Had you asked any Australian to identify their team’s prospects leading into the winter Ashes series there would have been a vast similarity of responses. “We should be competitive, it certainly won’t be a 3-0 result to England and we might even pinch the series if things go our way,” was the consensus view.
Who’s a nation of rotten judges now?
After claiming 100 England wickets in a five-Test series for the first time and completing a 5-0 whitewash with a three-day drubbing in the final engagement, Australia may take some time to get used to the tectonic shift in the Ashes power bases.
The England captain, Alastair Cook, and coach, Andy Flower, should be nervous about their immediate job prospects while their opposite numbers, Michael Clarke and Darren Lehmann, are being lauded for leading a spectacular turnaround in Australia’s fortunes.
No team has previously managed to go nine Tests without a win then eclipse it with such an explosive and devastating performance that a clean sweep appeared so inevitable from so early in the campaign.
Lehmann said it started in England, particularly during the third Test at Old Trafford, where Australia put two losses behind them to play aggressive and positive cricket only to be stymied by the weather.
“I thought we had the makings of winning the Ashes comfortably but not 5-0,” Lehmann admitted. “Learning to win was the big thing and it gets a lot easier to do that once you have won.”
ASHES PODCAST: Stephen Brenkley and Tom Collomosse discuss the third day of the Fifth Test. Listen below…
Parachuted into the job two weeks before the first Test of the marathon 10-match campaign when Mickey Arthur was sacked, Lehmann claimed he did not have to change much in the Australian set-up.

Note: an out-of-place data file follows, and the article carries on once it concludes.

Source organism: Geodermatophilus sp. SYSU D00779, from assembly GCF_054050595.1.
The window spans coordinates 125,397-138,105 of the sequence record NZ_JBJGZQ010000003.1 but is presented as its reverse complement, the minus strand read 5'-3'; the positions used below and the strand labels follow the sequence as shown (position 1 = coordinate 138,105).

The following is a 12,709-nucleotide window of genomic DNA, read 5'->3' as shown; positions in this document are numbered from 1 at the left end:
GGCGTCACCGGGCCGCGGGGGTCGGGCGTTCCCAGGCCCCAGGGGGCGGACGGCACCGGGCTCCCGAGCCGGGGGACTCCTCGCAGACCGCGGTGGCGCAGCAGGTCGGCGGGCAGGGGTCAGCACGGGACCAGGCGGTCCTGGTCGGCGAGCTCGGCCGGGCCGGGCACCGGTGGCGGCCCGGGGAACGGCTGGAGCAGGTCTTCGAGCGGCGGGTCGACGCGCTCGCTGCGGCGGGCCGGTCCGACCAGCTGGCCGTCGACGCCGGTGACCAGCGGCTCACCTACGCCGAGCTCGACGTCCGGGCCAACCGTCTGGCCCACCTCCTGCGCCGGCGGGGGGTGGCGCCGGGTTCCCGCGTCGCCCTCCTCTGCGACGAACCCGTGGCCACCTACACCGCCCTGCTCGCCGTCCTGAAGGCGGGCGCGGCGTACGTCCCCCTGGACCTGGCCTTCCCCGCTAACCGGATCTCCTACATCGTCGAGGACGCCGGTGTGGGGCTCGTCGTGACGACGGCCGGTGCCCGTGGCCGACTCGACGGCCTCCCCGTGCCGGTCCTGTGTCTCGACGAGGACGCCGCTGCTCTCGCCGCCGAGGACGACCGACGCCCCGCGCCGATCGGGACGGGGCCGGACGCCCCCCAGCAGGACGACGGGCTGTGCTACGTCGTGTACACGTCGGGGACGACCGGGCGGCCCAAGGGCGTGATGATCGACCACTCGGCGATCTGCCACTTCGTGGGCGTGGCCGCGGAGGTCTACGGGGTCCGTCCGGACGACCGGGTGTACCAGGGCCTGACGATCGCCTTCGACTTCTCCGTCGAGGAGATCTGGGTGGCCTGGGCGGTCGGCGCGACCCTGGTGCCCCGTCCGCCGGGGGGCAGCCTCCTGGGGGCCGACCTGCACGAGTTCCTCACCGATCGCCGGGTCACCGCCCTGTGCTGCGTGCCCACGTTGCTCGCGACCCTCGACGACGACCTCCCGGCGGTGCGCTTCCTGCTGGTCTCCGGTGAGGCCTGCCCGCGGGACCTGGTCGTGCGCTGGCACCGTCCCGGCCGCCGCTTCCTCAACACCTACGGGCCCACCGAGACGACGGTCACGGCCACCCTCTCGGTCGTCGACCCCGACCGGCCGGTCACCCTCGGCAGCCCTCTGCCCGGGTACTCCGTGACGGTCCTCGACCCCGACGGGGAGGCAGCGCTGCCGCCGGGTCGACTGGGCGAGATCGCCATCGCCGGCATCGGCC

“There was some direction missing, that’s all,” he said. “The playing group and support staff needed some direction about where we wanted to go and how we went about it.
“I was pleased about the work ethic but it was about how we went about the quality of training and the people you play against.”
The coach was reluctant to admit it but his influence was crucial in firstly regaining a happy and contented dressing room while encouraging the players to produce a particularly Australian, but specifically Lehmann, brand of cricket.
That demanded highly aggressive play with bat and ball, challenging verbal confrontations that played some part in the shock departures of key England figures Jonathan Trott and Graeme Swann, and a refusal to be intimidated or tied down.
Lehmann also made clear the Test team was the vanguard of Australian cricket and that Cricket Australia bureaucrats, whether team managers or high-performance managers, had no role in its running. Certainly, the days of a team manager having a formal say in the dropping of a national vice-captain had ended.
The most critical factor has been the rehabilitation of Mitchell Johnson, who put behind him the anguish of the 2009 and 2010-11 disasters to lead the attack in brutal and clinical fashion.
No one likes facing heavy artillery with only flimsy protection and limited resolve, yet Johnson’s 95mph fire and brimstone brought 37 wickets in a Boy’s Own Ashes yarn.
No England player could counter Johnson’s muscular menace and there were several batsmen who the Australians came to believe were seeking a Blighty wound to escape the firing line.
Johnson bombarded the England batting line-up in a fashion that made it easier for his colleagues to mop up the remnants and it was quite fitting that he, ahead of counter-punching No 7 Brad Haddin, was nominated as the most influential player in the series.
The left-armer intends to be back in 2015 to avenge his five-year-old England nightmare, while Australia’s pace assembly line should showcase several genuine quicks to support his impact.
Cricket needs a strong and vibrant Ashes rivalry to inspire the game on the world stage, which partly explains why the contest is held in three of every four calendar years and will return so soon.
John Townsend is Cricket Writer for ‘The West Australian’
- More about:
- Ashes Series